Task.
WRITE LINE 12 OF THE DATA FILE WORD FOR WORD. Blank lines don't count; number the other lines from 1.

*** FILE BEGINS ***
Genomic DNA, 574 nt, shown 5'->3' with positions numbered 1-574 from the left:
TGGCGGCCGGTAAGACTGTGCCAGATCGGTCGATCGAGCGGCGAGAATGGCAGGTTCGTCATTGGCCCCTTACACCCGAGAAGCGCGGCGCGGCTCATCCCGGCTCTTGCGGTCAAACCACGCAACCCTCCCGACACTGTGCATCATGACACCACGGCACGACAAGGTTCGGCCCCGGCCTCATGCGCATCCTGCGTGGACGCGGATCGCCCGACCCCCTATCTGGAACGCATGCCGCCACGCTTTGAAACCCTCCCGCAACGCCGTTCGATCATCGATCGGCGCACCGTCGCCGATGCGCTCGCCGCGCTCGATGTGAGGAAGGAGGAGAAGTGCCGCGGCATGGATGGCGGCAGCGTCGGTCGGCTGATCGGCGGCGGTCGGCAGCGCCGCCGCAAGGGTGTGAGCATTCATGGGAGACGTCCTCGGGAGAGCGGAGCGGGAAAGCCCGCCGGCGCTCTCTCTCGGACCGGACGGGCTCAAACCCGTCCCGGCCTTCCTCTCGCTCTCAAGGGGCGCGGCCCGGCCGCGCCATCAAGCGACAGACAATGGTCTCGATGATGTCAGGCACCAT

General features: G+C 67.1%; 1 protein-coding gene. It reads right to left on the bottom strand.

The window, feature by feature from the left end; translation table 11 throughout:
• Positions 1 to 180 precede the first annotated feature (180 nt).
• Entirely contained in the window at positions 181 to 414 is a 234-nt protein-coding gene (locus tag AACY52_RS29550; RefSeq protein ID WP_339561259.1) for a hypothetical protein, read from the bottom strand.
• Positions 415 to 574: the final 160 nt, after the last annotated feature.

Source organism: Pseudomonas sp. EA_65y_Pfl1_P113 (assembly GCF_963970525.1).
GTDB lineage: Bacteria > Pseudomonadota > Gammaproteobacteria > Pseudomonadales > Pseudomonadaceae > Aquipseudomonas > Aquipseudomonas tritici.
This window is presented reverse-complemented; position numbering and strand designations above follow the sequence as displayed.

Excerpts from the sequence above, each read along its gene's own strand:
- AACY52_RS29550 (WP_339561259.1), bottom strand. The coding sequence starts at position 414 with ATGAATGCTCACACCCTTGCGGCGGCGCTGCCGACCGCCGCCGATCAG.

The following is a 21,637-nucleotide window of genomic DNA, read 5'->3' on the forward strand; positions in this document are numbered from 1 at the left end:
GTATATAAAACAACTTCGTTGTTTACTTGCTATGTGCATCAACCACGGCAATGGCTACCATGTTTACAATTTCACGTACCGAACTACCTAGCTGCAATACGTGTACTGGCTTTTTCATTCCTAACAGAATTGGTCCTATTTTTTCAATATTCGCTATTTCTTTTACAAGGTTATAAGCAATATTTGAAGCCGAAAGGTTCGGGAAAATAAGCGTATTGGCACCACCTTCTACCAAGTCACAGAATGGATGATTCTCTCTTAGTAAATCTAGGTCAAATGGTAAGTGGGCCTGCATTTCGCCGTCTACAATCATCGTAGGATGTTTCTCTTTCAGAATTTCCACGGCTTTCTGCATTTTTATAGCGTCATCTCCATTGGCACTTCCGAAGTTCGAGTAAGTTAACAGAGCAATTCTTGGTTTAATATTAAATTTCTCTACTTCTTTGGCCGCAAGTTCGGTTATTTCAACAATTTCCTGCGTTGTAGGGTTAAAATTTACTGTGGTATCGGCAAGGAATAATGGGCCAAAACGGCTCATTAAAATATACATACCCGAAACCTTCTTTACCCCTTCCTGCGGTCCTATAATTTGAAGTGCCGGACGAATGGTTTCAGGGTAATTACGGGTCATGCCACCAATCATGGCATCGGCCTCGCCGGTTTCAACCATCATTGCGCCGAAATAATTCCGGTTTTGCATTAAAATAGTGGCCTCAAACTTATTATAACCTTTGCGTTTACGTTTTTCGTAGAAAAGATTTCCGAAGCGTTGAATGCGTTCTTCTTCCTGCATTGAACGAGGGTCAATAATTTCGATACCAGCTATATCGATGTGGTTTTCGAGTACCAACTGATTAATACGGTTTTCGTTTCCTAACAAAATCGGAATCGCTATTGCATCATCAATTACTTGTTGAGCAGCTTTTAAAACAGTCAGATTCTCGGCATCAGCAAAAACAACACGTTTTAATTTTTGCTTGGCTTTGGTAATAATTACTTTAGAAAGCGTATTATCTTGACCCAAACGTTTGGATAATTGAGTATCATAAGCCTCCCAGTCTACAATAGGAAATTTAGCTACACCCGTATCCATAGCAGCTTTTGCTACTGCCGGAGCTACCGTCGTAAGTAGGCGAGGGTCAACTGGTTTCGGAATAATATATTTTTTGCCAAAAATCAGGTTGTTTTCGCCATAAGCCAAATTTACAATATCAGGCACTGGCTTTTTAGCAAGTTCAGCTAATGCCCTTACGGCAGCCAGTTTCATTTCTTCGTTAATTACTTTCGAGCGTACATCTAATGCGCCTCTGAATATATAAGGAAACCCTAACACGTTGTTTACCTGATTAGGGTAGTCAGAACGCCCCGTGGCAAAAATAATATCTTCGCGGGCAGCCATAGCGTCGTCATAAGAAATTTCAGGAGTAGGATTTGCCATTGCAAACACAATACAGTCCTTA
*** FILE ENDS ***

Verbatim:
- AACY52_RS29550 (WP_339561259.1), bottom strand. The coding sequence starts at position 414 with ATGAATGCTCACACCCTTGCGGCGGCGCTGCCGACCGCCGCCGATCAG.